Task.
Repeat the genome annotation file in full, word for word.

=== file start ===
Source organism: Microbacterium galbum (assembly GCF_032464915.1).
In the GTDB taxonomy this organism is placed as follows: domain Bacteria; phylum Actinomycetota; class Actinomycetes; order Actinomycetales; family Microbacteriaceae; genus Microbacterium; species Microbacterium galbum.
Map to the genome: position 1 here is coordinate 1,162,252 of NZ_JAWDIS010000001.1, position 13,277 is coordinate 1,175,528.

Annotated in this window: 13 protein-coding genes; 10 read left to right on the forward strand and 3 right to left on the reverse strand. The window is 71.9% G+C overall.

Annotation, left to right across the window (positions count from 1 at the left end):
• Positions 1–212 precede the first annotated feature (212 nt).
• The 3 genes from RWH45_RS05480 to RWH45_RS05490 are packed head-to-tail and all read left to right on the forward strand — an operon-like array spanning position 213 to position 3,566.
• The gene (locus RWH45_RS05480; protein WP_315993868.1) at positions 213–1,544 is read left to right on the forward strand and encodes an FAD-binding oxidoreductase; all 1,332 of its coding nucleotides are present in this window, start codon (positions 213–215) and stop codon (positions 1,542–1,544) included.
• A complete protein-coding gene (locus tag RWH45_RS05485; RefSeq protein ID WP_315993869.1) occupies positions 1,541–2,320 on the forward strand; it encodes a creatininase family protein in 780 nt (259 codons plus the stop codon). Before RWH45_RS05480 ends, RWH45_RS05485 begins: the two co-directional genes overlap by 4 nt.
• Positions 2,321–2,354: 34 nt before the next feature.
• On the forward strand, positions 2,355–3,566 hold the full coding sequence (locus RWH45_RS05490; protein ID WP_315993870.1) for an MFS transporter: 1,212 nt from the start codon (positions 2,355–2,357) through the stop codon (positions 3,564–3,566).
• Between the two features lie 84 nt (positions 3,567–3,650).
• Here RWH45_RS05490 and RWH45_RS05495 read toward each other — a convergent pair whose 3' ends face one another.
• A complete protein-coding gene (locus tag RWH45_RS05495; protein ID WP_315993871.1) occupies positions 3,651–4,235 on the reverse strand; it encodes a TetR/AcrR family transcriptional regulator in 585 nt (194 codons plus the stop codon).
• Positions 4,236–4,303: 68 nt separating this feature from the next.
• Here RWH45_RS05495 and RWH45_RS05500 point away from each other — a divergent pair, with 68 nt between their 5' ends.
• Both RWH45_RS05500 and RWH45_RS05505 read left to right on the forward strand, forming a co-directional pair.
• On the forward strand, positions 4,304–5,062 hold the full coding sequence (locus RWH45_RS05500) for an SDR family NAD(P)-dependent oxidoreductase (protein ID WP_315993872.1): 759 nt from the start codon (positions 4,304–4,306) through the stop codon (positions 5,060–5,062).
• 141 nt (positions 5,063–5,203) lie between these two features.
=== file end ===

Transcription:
Source organism: Microbacterium galbum (assembly GCF_032464915.1).
In the GTDB taxonomy this organism is placed as follows: domain Bacteria; phylum Actinomycetota; class Actinomycetes; order Actinomycetales; family Microbacteriaceae; genus Microbacterium; species Microbacterium galbum.
Map to the genome: position 1 here is coordinate 1,162,252 of NZ_JAWDIS010000001.1, position 13,277 is coordinate 1,175,528.

Annotated in this window: 13 protein-coding genes; 10 read left to right on the forward strand and 3 right to left on the reverse strand. The window is 71.9% G+C overall.

Annotation, left to right across the window (positions count from 1 at the left end):
• Positions 1–212 precede the first annotated feature (212 nt).
• The 3 genes from RWH45_RS05480 to RWH45_RS05490 are packed head-to-tail and all read left to right on the forward strand — an operon-like array spanning position 213 to position 3,566.
• The gene (locus RWH45_RS05480; protein WP_315993868.1) at positions 213–1,544 is read left to right on the forward strand and encodes an FAD-binding oxidoreductase; all 1,332 of its coding nucleotides are present in this window, start codon (positions 213–215) and stop codon (positions 1,542–1,544) included.
• A complete protein-coding gene (locus tag RWH45_RS05485; RefSeq protein ID WP_315993869.1) occupies positions 1,541–2,320 on the forward strand; it encodes a creatininase family protein in 780 nt (259 codons plus the stop codon). Before RWH45_RS05480 ends, RWH45_RS05485 begins: the two co-directional genes overlap by 4 nt.
• Positions 2,321–2,354: 34 nt before the next feature.
• On the forward strand, positions 2,355–3,566 hold the full coding sequence (locus RWH45_RS05490; protein ID WP_315993870.1) for an MFS transporter: 1,212 nt from the start codon (positions 2,355–2,357) through the stop codon (positions 3,564–3,566).
• Between the two features lie 84 nt (positions 3,567–3,650).
• Here RWH45_RS05490 and RWH45_RS05495 read toward each other — a convergent pair whose 3' ends face one another.
• A complete protein-coding gene (locus tag RWH45_RS05495; protein ID WP_315993871.1) occupies positions 3,651–4,235 on the reverse strand; it encodes a TetR/AcrR family transcriptional regulator in 585 nt (194 codons plus the stop codon).
• Positions 4,236–4,303: 68 nt separating this feature from the next.
• Here RWH45_RS05495 and RWH45_RS05500 point away from each other — a divergent pair, with 68 nt between their 5' ends.
• Both RWH45_RS05500 and RWH45_RS05505 read left to right on the forward strand, forming a co-directional pair.
• On the forward strand, positions 4,304–5,062 hold the full coding sequence (locus RWH45_RS05500) for an SDR family NAD(P)-dependent oxidoreductase (protein ID WP_315993872.1): 759 nt from the start codon (positions 4,304–4,306) through the stop codon (positions 5,060–5,062).
• 141 nt (positions 5,063–5,203) lie between these two features.